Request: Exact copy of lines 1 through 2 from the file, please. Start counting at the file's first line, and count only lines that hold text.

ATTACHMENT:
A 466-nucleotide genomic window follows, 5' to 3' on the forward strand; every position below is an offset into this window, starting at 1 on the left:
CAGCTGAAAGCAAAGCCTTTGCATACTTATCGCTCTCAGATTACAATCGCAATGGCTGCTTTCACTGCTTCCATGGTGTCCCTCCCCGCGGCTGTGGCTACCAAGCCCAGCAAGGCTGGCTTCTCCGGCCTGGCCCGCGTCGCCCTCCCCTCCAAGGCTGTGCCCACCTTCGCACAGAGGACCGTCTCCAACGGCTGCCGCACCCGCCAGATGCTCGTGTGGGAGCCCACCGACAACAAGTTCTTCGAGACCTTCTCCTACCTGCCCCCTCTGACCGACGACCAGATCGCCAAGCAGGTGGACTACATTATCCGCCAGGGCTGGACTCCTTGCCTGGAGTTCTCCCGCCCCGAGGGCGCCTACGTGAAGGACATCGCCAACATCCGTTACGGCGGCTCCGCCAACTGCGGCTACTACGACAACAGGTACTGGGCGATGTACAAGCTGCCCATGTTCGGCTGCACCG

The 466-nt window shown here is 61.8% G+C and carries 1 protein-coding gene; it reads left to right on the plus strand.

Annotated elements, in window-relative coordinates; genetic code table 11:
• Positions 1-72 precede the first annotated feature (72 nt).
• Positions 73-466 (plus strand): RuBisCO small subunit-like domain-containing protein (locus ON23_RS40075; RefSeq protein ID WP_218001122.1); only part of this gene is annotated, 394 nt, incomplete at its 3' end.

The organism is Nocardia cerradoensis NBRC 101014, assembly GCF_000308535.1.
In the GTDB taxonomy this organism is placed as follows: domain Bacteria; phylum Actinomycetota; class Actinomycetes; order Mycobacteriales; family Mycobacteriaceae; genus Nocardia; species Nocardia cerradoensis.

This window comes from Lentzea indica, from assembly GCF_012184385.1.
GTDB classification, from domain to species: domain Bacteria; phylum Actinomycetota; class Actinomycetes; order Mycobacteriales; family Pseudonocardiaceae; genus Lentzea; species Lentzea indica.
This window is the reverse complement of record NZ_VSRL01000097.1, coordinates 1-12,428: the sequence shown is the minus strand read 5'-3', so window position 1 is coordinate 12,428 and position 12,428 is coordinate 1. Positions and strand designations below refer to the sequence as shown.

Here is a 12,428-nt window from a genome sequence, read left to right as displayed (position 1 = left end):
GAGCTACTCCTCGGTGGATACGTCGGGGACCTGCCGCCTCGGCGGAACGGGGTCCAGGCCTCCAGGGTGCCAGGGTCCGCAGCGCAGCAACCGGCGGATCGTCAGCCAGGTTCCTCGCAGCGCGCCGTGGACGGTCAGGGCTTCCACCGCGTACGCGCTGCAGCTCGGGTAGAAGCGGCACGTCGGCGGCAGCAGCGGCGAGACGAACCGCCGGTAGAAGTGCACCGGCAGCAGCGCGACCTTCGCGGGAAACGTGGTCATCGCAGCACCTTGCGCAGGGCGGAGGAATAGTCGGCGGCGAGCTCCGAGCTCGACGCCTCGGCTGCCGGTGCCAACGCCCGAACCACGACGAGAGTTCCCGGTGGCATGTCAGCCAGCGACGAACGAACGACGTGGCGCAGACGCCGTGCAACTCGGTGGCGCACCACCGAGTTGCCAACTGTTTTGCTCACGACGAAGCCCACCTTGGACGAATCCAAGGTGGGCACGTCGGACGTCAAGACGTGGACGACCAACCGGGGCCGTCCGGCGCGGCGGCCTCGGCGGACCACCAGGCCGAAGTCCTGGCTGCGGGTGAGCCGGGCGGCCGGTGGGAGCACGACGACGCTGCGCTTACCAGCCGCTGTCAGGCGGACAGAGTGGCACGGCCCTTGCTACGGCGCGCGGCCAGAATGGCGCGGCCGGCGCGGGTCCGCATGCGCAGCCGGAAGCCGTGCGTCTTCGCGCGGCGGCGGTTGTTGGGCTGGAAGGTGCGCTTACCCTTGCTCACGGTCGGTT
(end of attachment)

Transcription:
A 466-nucleotide genomic window follows, 5' to 3' on the forward strand; every position below is an offset into this window, starting at 1 on the left:
CAGCTGAAAGCAAAGCCTTTGCATACTTATCGCTCTCAGATTACAATCGCAATGGCTGCTTTCACTGCTTCCATGGTGTCCCTCCCCGCGGCTGTGGCTACCAAGCCCAGCAAGGCTGGCTTCTCCGGCCTGGCCCGCGTCGCCCTCCCCTCCAAGGCTGTGCCCACCTTCGCACAGAGGACCGTCTCCAACGGCTGCCGCACCCGCCAGATGCTCGTGTGGGAGCCCACCGACAACAAGTTCTTCGAGACCTTCTCCTACCTGCCCCCTCTGACCGACGACCAGATCGCCAAGCAGGTGGACTACATTATCCGCCAGGGCTGGACTCCTTGCCTGGAGTTCTCCCGCCCCGAGGGCGCCTACGTGAAGGACATCGCCAACATCCGTTACGGCGGCTCCGCCAACTGCGGCTACTACGACAACAGGTACTGGGCGATGTACAAGCTGCCCATGTTCGGCTGCACCG